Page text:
MILEPOSTS—FILED: In District of Columbia Superior Court, by James and Lonise Bias, the parents of deceased basketball star Len Bias, a lawsuit charging fraud and negligence against agent A. Lee Fentress and the company that represented Bias, Advantage International Inc. The lawsuit, which seeks damages in excess of $28 million, also names as defendants Reebok International Ltd. and Fidelity Security Life Insurance Co.

NAMED: As manager of the Philadelphia Phillies, LEE ELIA, 49, a Phils coach who managed the Chicago Cubs to a 127-158 record in 1982 and '83. He replaced JOHN FELSKE, 45, who was fired with the team mired in fifth place in the NL East with a 29-32 mark.

As coach of the Quebec Nordiques, ANDRE SAVARD, 34, who had a 67-80-13 record as coach of the Nordiques' Fredericton franchise the last two seasons. Savard, a former center with Boston, Buffalo and Quebec, replaced MICHEL BERGERON, 41, who became coach of the New York Rangers. Quebec, which received the Rangers' first-round 1988 draft choice and $100,000 as compensation, was 253-222-79 under Bergeron.

As basketball coach at the University of Hawaii, RILEY WALLACE, 45, a former Rainbows assistant who coached Seminole (Okla.) Junior College to a 68-35 record over the last three seasons.

PLACED ON PROBATION: By the NCAA for two seasons, the University of Texas football program, following an 18-month investigation of 51 alleged violations. Texas also lost five scholarships for 1988-89 and suffered a reduction in official visits by recruits from 95 to 75 in 1987-88.

By the NCAA for one year, the University of Utah football program, for allowing an illegal recruiting visit and altering documents regarding the visit. Utah also had its fall 1987 recruiting visits reduced.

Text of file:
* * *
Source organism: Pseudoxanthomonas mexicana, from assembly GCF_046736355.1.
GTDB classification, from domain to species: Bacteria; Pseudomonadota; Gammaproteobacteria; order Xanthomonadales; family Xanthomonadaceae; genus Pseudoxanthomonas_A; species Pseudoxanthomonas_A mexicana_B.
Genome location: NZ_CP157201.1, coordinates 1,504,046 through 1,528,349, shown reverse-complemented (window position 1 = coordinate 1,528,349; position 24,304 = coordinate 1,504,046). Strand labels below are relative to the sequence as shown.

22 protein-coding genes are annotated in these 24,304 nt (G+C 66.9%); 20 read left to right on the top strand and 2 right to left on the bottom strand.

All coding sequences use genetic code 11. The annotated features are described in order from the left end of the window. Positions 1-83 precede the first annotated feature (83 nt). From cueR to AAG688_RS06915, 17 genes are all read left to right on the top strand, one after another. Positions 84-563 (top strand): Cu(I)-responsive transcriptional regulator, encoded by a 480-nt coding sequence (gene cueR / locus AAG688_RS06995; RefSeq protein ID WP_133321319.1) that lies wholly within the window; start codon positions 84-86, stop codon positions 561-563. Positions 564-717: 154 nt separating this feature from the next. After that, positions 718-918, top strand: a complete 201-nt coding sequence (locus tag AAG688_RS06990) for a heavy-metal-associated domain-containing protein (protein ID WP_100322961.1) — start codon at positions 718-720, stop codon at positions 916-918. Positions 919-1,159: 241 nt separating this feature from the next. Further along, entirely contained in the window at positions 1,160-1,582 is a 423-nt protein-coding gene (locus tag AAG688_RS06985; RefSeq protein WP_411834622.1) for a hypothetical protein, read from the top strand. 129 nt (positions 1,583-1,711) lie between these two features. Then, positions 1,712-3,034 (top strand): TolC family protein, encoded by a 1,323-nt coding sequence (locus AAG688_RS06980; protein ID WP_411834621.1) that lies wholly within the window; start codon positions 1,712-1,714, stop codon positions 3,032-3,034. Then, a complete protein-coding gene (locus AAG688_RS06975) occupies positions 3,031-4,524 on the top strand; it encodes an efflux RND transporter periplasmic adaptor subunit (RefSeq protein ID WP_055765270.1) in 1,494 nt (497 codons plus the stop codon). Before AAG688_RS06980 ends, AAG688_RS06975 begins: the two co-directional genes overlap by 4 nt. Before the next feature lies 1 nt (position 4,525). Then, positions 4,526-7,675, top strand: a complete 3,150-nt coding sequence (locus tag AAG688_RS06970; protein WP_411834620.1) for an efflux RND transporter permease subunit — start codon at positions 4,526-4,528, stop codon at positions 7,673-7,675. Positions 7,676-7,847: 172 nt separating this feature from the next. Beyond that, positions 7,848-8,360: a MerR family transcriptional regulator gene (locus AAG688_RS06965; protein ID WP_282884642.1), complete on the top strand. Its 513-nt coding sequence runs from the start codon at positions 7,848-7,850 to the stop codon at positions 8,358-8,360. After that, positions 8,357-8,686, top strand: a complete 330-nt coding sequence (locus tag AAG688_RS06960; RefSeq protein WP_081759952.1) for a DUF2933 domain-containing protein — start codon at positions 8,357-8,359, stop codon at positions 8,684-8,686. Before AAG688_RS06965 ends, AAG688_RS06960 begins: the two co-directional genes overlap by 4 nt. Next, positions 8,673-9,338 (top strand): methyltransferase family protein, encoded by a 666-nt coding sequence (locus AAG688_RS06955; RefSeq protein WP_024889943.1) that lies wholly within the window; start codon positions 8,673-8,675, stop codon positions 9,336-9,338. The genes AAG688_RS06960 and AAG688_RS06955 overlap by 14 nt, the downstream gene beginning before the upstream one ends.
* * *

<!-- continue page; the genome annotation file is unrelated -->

PLEADED GUILTY: To charges of smuggling and dispensing anabolic steroids, former world champion powerlifter LARRY PACIFICO, 41, in federal court in Dayton.

RULED: By baseball arbitrator George Nicolau, that pitcher LaMARR HOYT, 32, must be reinstated by the San Diego Padres and that Hoyt's one-year suspension from baseball must be reduced to 60 days. Hoyt, who served 38 days in prison last winter following an October drug incident, had been released by the Padres in January.

SIGNED: By the Chicago Blackhawks, free agent goalie BOB MASON, 26, who was 31-20-6 over parts of four seasons with the Washington Capitals, to a reported four-year, $800,000 contract.

DIED: DICK HOWSER, 51, who won three division titles and a World Series championship as manager of the New York Yankees and Kansas City Royals from 1980 to 1986; of brain cancer; in Kansas City, Mo. A shortstop, Howser was a Rookie of the Year in 1961 and batted .248 in eight years with the K.C. Athletics, Indians and Yankees.

Fred B. Smith Jr., 60, a midfielder for Johns Hopkins during its four undefeated, national intercollegiate championship seasons (1947-50) and a member of the Lacrosse Hall of Fame; of lung cancer; in Baltimore. Smith, an insurance agent, was a full-time volunteer coach and scout at Johns Hopkins for the last 36 years.

Arthur Spector, 66, one of the original Boston Celtics; in New York City. Spector, who played at Villanova, was a 6'4" forward for the Celtics from 1946 to 1950. He averaged 5.0 ppg.